They took me into a ruin that had four walls and a pit and tossed me in. I tried to break my fall with my hands, but the wrist that’d been hit collapsed with a shot of pain and I landed on my face in the dirt. Gentle hands turned me over and I looked up into the twin faces of Dreanan and Rheanan.
“My lord,” Dreanan said, removing my gag. Her hands were bound also and a gag hung about her neck.
“Shut up,” I said and sat up.
She smirked and asked what happened. I related the story.
“Good, The Owl got away.”
“Mother of Summer,” Rheanan said. “You’re lucky to be alive.” She managed to stanch the blood flowing from my shoulder, where the bolt had grazed me. My wrist she could do nothing about, so she left it.
They helped me over to a side of the pit. We sat. We waited.
“You were captured?” I asked Rheanan.
“She was,” Dreanan answered. “I felt her pain, so I searched for her. The sentinel called Vytar had captured her.” While Dreanan spoke, I watched Rheanan, who shrugged in a way that indicated longstanding tolerance for her sister’s ways. They were not exact copies, but very close. Rheanan’s had her hair tied back in a slightly different manner than Dreanan. One I felt attracted to, the other repelled by.
“He met up with the other sentinel and that man forced me to reveal the Loyalists’ location.”
Dreanan looked at her twin. “How?”
“He had a device that shown with a pulsating light. Completely mesmerizing. It’s like he put my body to sleep but kept my mind awake. I couldn’t do anything but watch the light and answer his questions.”
“Did he abuse you?” I asked, remembering my own experience with her sister.
“What? No.” She paused, “At least I don’t think so.” I watched her begin to doubt and felt horrible for suggesting it.
“That’s horrible,” Dreanan said. I looked away.
“Can either of you climb out of here?”
They shook their heads in unison. Dreanan stood and touched the earthen wall.
“I can climb almost was well as The Owl, but something in these bonds weakens my hands.” Rhaenan nodded confirmation.
I tried to call the wind, but only a puff of air found me.
“I think they have some sort of shield that keeps our magic from us,” Rheanan said. Her sister flopped to the ground next to me with a sigh.
The sun set and men put lit torches on the walls around our prison. Sentinel Vytar did not come.
And neither did The Owl. Or Zat.
It was an uncomfortable night.

In the morning a ladder was lowered down and we were told to climb up. Dreanan made Rheanan go up first, then me, and she followed. I’m not sure if she thought she could catch me if I fell. I’d been feverish during the night, but felt clearheaded that morning. The wound on my shoulder had stopped bleeding, but my wrist looked like a purple log.
The camp had been taken down and the troops ready to leave.
An animal brayed and made a commotion, and Sentinel Vytar stepped through a group of men, being dragged by the yamamulecine. It saw me and rushed over, butting its head against my chest and almost knocking me to the ground.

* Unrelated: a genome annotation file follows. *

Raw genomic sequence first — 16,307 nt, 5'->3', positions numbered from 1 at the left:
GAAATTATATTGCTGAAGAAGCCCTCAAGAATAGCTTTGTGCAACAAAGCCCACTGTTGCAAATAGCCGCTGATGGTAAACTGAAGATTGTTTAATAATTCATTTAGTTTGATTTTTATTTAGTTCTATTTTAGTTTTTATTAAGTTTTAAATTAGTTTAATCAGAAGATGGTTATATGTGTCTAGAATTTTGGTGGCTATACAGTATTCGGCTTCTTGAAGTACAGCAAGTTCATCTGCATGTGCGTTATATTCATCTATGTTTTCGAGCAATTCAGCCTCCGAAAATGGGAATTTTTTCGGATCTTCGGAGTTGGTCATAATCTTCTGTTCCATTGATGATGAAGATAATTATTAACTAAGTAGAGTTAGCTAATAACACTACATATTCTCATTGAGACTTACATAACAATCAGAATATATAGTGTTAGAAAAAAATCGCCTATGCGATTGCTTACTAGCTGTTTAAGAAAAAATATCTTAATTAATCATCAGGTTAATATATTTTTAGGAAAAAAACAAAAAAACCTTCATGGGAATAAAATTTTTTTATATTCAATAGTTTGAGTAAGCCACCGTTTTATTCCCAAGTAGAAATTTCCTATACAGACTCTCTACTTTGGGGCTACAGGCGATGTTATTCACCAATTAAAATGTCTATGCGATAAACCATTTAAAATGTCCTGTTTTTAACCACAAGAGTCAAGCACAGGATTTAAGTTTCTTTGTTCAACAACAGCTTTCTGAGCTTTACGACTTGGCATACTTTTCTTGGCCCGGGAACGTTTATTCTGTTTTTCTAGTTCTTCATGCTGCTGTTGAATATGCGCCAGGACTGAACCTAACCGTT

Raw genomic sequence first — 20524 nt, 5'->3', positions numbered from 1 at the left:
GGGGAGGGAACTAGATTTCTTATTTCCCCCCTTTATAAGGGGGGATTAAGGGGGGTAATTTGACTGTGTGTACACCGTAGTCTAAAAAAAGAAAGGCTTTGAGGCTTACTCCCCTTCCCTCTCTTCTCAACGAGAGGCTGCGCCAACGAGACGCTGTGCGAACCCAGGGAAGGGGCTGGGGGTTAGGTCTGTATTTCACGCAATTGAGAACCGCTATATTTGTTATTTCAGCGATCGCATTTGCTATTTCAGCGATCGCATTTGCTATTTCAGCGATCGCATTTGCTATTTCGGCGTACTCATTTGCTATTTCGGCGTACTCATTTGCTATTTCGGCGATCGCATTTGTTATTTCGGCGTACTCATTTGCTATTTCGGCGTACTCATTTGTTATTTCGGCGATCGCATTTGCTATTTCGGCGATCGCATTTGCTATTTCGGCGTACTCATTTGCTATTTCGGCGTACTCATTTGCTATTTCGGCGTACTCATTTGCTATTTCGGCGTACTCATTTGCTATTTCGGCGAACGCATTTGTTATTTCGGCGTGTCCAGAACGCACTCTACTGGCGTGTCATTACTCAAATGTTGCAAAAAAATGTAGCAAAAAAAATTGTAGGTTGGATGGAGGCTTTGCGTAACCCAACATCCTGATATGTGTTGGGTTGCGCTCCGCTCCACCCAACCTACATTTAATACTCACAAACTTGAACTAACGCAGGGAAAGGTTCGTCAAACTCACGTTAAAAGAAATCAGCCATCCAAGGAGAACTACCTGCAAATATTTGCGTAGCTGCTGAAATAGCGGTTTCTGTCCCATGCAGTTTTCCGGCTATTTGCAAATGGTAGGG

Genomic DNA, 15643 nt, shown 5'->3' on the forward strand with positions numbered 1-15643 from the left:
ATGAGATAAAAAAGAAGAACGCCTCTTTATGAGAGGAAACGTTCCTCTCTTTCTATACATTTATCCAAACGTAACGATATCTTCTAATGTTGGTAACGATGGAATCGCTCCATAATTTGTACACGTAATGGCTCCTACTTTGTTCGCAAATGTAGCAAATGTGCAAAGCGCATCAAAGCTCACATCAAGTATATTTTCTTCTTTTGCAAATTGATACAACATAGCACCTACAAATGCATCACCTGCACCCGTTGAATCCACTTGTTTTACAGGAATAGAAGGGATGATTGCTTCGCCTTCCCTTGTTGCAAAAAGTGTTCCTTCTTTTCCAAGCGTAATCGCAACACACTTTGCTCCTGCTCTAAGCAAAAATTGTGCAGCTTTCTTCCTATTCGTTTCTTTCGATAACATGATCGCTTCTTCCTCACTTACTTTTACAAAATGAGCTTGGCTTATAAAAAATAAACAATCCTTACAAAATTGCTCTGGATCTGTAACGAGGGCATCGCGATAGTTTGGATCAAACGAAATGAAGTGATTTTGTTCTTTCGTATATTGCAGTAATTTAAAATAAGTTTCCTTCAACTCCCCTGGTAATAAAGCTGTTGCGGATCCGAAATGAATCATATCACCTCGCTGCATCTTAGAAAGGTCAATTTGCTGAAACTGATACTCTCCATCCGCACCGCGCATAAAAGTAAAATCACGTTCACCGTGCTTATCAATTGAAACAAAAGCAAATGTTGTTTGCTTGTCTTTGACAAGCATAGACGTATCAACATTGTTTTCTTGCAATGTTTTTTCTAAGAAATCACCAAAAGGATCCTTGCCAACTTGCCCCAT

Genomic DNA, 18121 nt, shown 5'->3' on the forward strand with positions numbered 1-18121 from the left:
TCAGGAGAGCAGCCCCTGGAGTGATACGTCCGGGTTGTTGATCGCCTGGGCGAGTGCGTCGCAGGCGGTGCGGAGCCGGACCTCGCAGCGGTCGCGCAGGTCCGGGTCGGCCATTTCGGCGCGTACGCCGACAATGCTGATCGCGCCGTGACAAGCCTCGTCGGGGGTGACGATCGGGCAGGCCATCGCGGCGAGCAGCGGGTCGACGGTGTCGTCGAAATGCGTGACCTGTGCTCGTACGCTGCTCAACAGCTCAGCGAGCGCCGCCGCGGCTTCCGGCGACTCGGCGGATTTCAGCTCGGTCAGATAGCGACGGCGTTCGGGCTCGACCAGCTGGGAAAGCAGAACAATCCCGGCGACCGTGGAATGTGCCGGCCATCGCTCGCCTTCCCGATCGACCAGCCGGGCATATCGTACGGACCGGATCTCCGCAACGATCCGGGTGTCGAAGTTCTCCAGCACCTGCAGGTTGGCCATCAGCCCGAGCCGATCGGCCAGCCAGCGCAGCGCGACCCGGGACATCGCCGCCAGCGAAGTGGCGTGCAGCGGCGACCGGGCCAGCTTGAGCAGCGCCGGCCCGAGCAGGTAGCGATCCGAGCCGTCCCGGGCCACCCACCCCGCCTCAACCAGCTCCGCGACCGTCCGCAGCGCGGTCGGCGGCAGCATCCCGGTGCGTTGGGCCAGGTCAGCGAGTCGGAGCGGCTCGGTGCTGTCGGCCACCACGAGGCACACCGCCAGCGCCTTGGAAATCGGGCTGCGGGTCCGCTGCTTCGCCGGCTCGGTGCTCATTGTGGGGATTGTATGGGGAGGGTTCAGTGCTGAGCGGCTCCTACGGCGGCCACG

I greeted it and scratched its ear awkwardly.
“This prisoner will ride with me. Put the women in the cart,” Vytar said.
“Are you sure, Vytar?” the other sentinel said.
“I have the emitter,” Vytar answered, waving the mace with the light. “He will behave. Won’t you, Nord?”
I nodded.
That seemed to satisfy him, and he took charge of the twins, leading them off to a coach with bars on the windows, drawn by two mules.
“Get the healer and remove these restraints.”
A soldier moved forward and freed my hands, which hurt a lot. The healer appeared and examined my wrist and shoulder. He tied a splint to my arm and refused to look at my face. He moved off quickly.
They’d put a saddle on the yamamulecine and Vytar helped me mount. He turned to get his mount.
“Hey, that’s my horse.” Rand the second snorted and tossed his head.
He shook his head slightly at me, and I closed my mouth.
The other sentinel rode a horcine.
We rode out. The wagon moved more slowly, being surrounded by armed men. I noticed that we too were surrounded, but not as closely.
“I still don’t see why you insist on riding that inferior creature, Vytar.”
“I like real horses,” he answered.
“Tell me, Nord, do you have a special way with all of the constructs?” The sentinel asked me.
“Constructs?” I answered after looking at Vytar, who twitched a lip.
“Yes. That thing you ride is not a yamamule – or not only a yamamule – surely you realize that?”
“Yes, I realize it.”
“Then why does it react to you so? Constructs do not normally display emotion. They are the perfect fit of machine and animal.”
“They are a prefect abomination,” I said with some heat.
Vytar cleared his throat.
“From all reports, the crockagatorcine also reacted to you. Grand Councilor Fadreel will definitely want to examine you.” He turned to Vytar, “Good call, Captain.”
The way he said ‘Captain’ made me wonder. All did not appear right in Vytar’s world.
Vytar grunted in reply and we rode out of the ruins in silence.